Imagine giving each of your team members a loaner computer every time they need to open a file that they download or receive as an attachment. The loaner computers won’t be connected to your network, so if a file is infected, ransomware and other viruses would not affect your network.
Note: This blog is written for non-technical executives. So, if this sounds too technical, that’s fine, just skip the rest and know your computers can, in theory, be protected even when a user opens a malicious attachment or downloads a malicious file.
The experience would be that, when a user needs to open five PDF documents, you could temporarily give that user five new computers. One computer to use for each opened attachment or downloaded document.
If one of the files contains ransomware, the infection would be isolated to just one of the computers, and would not affect the user’s normal computer, nor your network.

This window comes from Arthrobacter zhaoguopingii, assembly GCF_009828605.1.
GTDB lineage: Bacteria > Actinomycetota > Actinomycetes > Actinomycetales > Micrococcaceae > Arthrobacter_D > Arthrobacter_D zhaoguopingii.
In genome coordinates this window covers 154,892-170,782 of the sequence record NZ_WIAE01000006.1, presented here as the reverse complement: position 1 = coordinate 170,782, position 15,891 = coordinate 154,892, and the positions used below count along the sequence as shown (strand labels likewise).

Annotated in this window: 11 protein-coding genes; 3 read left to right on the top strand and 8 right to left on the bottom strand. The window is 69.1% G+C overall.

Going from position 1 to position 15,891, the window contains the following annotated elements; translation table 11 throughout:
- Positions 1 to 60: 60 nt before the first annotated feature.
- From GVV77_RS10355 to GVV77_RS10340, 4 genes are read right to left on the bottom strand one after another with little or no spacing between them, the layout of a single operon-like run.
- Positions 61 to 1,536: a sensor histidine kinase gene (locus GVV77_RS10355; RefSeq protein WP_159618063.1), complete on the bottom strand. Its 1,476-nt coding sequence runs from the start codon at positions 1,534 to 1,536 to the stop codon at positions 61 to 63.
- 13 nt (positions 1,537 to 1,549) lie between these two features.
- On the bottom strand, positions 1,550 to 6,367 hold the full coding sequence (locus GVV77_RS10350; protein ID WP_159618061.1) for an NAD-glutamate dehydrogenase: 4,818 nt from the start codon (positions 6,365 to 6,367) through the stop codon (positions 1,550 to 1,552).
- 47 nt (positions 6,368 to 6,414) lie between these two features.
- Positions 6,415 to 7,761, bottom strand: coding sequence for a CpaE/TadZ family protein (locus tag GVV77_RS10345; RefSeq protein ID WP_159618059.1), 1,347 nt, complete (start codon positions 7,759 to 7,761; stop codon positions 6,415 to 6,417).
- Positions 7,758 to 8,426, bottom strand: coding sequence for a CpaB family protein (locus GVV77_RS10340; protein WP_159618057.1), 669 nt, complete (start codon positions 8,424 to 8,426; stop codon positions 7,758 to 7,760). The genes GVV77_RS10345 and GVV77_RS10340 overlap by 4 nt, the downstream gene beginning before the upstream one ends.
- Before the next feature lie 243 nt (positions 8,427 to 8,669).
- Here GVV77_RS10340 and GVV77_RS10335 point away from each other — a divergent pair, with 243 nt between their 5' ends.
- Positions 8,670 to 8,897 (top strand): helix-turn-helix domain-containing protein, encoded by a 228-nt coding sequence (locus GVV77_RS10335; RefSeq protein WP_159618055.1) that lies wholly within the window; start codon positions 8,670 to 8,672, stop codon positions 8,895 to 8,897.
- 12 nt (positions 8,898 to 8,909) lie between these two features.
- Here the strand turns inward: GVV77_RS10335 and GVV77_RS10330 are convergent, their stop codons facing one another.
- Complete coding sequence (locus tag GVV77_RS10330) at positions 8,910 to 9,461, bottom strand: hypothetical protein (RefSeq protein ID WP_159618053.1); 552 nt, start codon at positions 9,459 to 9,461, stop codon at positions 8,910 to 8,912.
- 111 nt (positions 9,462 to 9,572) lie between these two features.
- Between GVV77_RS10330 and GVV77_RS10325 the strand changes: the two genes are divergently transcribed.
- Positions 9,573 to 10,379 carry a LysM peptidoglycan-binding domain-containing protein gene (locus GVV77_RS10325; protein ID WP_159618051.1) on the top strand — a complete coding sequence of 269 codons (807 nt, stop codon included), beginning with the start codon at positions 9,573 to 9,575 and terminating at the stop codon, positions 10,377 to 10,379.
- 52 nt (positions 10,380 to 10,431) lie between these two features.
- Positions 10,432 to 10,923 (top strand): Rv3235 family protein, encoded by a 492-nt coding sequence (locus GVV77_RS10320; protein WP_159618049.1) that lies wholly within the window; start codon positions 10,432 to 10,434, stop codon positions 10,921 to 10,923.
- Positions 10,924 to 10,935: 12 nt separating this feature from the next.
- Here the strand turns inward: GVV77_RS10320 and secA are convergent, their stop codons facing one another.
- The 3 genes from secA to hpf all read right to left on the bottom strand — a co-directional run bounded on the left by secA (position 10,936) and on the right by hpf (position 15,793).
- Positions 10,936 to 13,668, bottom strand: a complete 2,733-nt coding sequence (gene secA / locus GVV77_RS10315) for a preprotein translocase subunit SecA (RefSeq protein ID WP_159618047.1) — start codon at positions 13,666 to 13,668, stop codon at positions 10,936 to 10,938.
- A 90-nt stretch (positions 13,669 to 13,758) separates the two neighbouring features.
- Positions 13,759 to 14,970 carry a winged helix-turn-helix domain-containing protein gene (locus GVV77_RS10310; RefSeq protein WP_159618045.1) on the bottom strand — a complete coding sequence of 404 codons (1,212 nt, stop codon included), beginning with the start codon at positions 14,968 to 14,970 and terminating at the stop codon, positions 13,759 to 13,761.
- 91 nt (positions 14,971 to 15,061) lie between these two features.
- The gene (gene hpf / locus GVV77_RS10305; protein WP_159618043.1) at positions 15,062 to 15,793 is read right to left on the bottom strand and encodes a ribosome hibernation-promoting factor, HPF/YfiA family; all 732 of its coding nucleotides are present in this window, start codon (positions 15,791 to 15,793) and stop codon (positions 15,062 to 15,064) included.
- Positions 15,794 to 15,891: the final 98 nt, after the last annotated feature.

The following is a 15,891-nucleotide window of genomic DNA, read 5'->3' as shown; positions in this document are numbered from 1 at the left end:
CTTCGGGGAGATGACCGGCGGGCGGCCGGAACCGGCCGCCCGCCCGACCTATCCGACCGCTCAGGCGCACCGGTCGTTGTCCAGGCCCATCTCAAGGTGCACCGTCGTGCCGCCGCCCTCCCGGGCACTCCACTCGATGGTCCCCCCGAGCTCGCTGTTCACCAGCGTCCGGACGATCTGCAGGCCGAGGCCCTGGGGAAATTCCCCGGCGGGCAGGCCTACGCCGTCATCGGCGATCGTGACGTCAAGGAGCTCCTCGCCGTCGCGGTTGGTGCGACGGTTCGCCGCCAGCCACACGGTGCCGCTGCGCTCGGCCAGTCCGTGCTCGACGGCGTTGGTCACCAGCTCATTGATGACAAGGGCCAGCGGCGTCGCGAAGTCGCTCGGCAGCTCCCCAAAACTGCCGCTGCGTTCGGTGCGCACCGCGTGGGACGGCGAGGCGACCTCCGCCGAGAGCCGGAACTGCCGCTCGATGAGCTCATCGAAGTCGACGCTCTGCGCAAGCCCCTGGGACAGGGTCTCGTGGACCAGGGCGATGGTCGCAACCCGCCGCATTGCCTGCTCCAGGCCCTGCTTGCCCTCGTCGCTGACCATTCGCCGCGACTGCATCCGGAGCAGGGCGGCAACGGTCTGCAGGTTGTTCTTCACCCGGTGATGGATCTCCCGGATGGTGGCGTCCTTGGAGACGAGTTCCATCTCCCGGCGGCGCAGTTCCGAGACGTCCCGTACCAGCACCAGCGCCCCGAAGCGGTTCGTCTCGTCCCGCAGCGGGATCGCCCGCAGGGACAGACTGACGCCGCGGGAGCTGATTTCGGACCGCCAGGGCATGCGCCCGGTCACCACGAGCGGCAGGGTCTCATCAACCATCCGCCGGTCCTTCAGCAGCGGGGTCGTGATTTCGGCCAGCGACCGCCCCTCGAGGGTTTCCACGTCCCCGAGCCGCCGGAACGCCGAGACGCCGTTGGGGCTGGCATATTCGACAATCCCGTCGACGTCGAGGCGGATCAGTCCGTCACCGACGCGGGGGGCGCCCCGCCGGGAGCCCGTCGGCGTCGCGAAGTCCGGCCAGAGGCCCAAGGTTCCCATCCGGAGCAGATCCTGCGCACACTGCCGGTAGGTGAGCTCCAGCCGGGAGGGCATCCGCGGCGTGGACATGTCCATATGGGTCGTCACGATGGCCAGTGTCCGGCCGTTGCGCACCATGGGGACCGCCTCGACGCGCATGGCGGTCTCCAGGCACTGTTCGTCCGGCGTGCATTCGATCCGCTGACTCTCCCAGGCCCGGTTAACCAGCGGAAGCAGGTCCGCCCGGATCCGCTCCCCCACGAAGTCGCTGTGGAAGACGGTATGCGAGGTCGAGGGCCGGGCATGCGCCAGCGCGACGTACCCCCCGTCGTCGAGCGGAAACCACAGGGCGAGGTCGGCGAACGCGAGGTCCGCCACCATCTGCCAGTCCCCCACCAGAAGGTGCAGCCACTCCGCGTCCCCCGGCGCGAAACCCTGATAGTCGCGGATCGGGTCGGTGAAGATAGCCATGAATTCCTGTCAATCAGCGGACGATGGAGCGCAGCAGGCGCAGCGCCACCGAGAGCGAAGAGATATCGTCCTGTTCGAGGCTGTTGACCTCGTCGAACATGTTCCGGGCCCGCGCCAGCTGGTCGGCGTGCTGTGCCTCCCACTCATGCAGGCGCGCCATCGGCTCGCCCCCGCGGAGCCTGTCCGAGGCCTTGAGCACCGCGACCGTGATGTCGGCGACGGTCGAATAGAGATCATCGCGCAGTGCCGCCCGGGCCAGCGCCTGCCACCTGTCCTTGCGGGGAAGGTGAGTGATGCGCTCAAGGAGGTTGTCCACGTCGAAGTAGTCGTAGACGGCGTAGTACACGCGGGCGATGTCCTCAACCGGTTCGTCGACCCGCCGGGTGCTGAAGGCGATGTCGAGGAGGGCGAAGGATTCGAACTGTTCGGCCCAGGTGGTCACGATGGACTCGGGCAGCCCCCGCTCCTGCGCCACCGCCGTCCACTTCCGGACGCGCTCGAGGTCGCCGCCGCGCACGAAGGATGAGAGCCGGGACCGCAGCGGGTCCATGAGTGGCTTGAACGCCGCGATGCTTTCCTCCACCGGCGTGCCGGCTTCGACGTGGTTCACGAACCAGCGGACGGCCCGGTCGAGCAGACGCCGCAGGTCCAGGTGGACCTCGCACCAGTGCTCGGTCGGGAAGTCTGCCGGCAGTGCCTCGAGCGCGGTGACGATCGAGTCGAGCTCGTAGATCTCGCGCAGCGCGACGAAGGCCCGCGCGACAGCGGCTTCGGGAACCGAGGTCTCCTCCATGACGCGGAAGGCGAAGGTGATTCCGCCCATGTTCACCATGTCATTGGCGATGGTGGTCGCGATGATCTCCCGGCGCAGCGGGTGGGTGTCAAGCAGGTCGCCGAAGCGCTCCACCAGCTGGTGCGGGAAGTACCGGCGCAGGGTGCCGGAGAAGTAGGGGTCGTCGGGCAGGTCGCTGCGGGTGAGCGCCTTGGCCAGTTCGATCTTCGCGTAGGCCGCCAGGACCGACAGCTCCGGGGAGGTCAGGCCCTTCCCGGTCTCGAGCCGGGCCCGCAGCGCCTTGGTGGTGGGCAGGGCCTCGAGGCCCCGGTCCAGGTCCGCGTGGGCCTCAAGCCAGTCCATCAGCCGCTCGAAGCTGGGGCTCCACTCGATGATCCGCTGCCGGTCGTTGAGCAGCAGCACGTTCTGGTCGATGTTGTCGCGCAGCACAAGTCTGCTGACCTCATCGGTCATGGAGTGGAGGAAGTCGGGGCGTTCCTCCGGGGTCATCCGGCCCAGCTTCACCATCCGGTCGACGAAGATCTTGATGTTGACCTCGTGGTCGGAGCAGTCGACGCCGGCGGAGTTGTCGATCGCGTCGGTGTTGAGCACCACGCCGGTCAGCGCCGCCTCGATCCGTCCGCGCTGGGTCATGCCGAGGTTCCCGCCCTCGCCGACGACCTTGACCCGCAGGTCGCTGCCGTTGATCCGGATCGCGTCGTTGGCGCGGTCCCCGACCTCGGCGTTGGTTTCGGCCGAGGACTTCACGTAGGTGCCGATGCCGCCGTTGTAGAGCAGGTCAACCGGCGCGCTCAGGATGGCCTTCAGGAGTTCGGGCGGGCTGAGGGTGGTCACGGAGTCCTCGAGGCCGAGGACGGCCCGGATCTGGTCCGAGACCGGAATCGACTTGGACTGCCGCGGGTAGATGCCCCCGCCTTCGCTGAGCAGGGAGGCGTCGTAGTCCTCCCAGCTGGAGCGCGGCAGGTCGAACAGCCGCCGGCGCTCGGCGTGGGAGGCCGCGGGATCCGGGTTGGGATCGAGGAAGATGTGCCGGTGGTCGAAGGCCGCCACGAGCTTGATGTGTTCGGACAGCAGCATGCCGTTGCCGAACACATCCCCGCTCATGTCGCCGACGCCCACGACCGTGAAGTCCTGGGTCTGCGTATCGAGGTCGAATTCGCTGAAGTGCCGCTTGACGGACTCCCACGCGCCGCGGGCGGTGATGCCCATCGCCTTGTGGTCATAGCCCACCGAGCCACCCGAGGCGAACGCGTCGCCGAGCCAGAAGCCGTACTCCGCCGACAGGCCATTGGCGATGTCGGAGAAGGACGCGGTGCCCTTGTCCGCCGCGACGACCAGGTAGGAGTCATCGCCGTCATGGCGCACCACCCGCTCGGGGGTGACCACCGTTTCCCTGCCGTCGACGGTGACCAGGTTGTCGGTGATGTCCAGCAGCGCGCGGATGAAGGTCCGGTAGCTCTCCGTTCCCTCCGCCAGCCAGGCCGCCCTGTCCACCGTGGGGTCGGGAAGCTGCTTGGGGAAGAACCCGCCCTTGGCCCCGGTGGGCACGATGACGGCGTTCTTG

Instead of you needing to buy more computers to loan to your team members, what happens is that a brand new tiny Windows Operating System gets created automatically, for each attached or downloaded file.
A product called Bromium is designed to do this, and Microsoft has something more basic called WDAG. Bromium only sold to companies with 500 or more computers, but will be offering services to smaller companies, and is even shipping free on some laptops soon. Your IT professionals can get a free copy now at Bromium dot com forward slash freebeta to experiment with this micro virtualization.
There was so much to see at the RSA Security convention last week. I’ll be sharing some of the more interesting technologies with you over the next few weeks.
We do not receive any kind of compensation for mentioning products. Nor are we endorsing the products. It just helps for you to hear about these neat technologies.
Please forward this to your friends who are concerned about users opening attachments and downloaded files.